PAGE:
August 05, 2013
Credit: Rockwell Collins
Kelly Ortberg became CEO of Rockwell Collins on Aug. 1, succeeding Clay Jones, who had led the aviation electronics and communications company since it was spun off in 2001. Ortberg met with Aviation Week editors to talk about how he plans to guide Iowa-based Rockwell Collins through the downturn in U.S. defense spending and capitalize on a growing commercial aviation market.
AW&ST: Rockwell Collins has been run by one CEO, Clay Jones, since it was spun off as an independent company in 2001. How are you going to make your imprint?
Ortberg: You'll see me establish myself with a little bit different personality, but I don't think you'll see a fundamental shift in the strategy of the company. I'm an engineer and Clay's not, so I come at things differently, though in the end we get to the same place. Clay has been a great ambassador and representative of our company and our industry, but he hasn't done everything by himself. We've got a very strong leadership team.
So, how should we view this change in management?
I'm billing this as a full-steam-ahead transition, not a course correction. I've been with Rockwell Collins for 26 years, so I'm no newcomer. I've run both our government and commercial organizations. I come at this very well schooled in the strategies of our business. Many of the growth items are programs or technologies that I've been in the middle of driving. My first priority as I take over is to accelerate growth. The credit crisis had a major impact on business aviation, and we moved right from that to sequestration and its effects on the Defense Department budget. That left us with about five years of no top-line growth. We know we are in cyclical markets, but we can't continue to be a vibrant company with no top-line growth. You can't cut your way to prosperity.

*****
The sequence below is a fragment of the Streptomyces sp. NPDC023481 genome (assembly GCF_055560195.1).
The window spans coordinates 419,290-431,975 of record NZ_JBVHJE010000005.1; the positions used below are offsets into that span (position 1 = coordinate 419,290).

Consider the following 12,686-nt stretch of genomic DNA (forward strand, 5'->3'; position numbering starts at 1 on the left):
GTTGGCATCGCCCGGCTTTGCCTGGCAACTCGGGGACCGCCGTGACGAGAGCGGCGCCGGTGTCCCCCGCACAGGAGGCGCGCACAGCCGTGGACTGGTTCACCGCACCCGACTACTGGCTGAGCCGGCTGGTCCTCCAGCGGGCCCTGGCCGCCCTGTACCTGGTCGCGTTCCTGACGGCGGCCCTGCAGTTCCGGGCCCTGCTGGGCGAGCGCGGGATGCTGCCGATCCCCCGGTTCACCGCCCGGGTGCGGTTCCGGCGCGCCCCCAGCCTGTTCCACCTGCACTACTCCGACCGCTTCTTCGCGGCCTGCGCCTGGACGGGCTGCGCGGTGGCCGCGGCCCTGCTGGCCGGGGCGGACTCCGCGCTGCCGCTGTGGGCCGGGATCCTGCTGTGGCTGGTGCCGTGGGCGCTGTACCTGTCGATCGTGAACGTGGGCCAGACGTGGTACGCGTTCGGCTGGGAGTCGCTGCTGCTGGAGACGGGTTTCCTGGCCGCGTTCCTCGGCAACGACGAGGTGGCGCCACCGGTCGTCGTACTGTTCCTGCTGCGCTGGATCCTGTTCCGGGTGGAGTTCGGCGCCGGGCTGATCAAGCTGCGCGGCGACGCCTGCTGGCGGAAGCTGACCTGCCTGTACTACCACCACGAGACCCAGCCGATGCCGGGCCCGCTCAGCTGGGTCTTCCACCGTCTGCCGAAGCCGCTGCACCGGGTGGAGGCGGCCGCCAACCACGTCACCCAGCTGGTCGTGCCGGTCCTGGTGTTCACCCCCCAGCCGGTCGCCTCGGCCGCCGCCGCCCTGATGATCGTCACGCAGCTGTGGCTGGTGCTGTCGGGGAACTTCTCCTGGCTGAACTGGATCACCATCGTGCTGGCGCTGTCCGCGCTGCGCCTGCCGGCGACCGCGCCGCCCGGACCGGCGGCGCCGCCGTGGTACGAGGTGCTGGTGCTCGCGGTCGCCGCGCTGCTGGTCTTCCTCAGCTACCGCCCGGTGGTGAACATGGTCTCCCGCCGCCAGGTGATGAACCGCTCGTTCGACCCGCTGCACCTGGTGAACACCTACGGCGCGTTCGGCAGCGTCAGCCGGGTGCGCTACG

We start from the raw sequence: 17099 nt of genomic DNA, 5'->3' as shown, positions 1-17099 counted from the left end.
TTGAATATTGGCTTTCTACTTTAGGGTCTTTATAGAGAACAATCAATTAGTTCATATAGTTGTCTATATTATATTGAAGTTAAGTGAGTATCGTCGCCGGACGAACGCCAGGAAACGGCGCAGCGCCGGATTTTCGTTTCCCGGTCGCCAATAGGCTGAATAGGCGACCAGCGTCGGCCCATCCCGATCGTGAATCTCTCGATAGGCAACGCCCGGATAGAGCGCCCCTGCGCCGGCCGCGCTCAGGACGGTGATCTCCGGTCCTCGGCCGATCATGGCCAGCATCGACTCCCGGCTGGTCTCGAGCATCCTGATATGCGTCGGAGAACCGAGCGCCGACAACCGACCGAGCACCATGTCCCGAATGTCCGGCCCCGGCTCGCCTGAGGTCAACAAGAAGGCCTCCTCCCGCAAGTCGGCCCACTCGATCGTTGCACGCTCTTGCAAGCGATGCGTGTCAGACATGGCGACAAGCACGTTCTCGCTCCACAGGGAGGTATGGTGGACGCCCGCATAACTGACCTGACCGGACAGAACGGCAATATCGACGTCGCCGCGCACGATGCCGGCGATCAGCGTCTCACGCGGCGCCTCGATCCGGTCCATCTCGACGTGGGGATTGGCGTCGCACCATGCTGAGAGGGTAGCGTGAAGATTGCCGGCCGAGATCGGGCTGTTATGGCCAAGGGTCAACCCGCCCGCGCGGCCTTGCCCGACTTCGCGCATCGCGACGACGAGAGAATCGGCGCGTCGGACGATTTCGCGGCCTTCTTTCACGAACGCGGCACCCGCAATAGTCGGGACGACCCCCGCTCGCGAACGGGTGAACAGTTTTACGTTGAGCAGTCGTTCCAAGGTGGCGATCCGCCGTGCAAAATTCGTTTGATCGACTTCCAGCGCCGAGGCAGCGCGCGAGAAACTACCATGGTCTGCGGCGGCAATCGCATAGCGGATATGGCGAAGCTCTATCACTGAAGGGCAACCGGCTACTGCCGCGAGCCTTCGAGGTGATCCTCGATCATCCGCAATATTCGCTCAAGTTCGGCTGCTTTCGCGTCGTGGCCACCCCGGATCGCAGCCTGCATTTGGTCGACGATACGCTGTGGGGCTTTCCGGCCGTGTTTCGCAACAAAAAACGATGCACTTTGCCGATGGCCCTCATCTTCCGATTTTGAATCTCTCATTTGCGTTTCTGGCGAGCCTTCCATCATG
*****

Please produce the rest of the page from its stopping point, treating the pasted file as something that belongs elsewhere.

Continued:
How is Rockwell Collins's split between commercial and defense sales changing?
When we spun out as an independent company in 2001 we were 60% commercial. The pendulum swung back to 60% government four years ago. This year we'll be about 50-50. We estimate that with the recovery of the commercial market accelerating, we'll move to 56% commercial in five years. But I believe that the need for a strong defense is always going to be there. There are still a lot of opportunities.
Then how do you view the near-term in defense?
We believe sequestration is here to stay. This year, in our guidance to investors, we estimated it would [cause] $120 million in lost revenue. We'll do the same for next year. I see nothing that is going to drive a grand bargain and make this go away. In a strange way, I'm almost to the point where I'd rather get to the bottom quickly. The uncertainty is what is more difficult than the actual cutting of budgets.